5 Crafts To Celebrate Kwanzaa With Kids

By Natasha Bethea Goodwin, publisher of Macaroni KID District Heights, Md. December 11, 2023

Kwanzaa is a wonderful opportunity to teach children about African heritage, unity, and the importance of community. This seven-day celebration, observed from December 26th to January 1st, brings families together to reflect on the Nguzo Saba, the seven principles of Kwanzaa. 

Involve your children in fun and educational Kwanzaa crafts to make this holiday even more special. Here are seven craft ideas to help your kids learn and celebrate Kwanzaa.

Elena Dy | Canva

1. Kinara and Mishumaa Saba 

Create a Kinara, the traditional Kwanzaa candleholder. Your kids can design and decorate this symbolic piece using cardboard, paint, and colored paper. For an extra touch, make Mishumaa Saba (the seven candles) together, painting them in the traditional Kwanzaa colors of red, green, and black.

Askar Abayev | Canva

2. Kwanzaa Placemats 

Get ready for the Karamu feast by having your children design Kwanzaa-themed placemats. Provide construction paper, markers, and stickers, and encourage them to illustrate the seven principles or create patterns by paper weaving using the holiday's traditional colors.

jgaunion | Canva

3. African-Inspired Masks 

Explore the world of African art by helping your kids make colorful masks. Provide plain masks, paint, markers, feathers, and beads to decorate. Your children can use their imagination to create masks inspired by African traditions.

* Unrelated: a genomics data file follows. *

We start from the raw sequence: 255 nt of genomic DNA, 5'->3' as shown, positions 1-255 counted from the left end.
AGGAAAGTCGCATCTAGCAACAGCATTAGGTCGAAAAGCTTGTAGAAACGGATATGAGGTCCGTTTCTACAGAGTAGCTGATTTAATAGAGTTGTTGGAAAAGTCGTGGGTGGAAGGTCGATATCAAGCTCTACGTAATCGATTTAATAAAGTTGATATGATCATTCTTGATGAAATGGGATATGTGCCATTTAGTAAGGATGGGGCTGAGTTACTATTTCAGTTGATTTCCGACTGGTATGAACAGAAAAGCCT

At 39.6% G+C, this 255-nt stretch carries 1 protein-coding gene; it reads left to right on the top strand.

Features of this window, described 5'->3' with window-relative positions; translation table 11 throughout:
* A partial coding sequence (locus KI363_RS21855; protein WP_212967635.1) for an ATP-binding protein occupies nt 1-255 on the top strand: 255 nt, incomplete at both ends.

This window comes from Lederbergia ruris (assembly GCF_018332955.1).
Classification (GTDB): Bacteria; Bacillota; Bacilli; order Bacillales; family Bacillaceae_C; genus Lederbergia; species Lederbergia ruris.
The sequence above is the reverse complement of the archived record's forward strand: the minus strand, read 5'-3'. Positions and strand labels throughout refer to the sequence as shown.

Each day of Kwanzaa is centered around one of seven principles:

Umoja: To maintain unity in the family and community.
Kujichagulia: Self-determination, to be responsible and speak for oneself.
Ujima: Collective work and responsibility, to build and maintain a community.
Ujamaa: Economic co-operation, to help and profit one another.
Nia: The purpose, to build and develop the community for the benefit of the people.
Kuumba: Creativity, to do everything possible to leave the community more beautiful and beneficial for future generations.
Imani: Faith, to believe in parents, teachers, and leaders.

Alan Tobey | Canva

4. Kente Cloth Paper Weaving 

Introduce your children to the vibrant Kente cloth tradition with a paper weaving activity. Provide strips of colored paper and let them weave patterns that resemble traditional Kente cloth designs.

SeventyFour | Canva

5. Kwanzaa Banner 

Celebrate Kwanzaa by making a decorative banner. Cut large rectangles or triangles of construction paper and have your kids decorate them with symbols, colors, and the Nguzo Saba. String the pieces together to create a colorful banner that can hang prominently during your Kwanzaa celebrations.

Incorporating these Kwanzaa crafts into your holiday celebrations can make learning about the principles and traditions of Kwanzaa engaging and enjoyable for your children. It's a wonderful way to foster a sense of unity, creativity, and cultural awareness while celebrating this meaningful holiday together as a family.

Natasha Bethea Goodwin is the publisher of Macaroni KID District Heights, Md.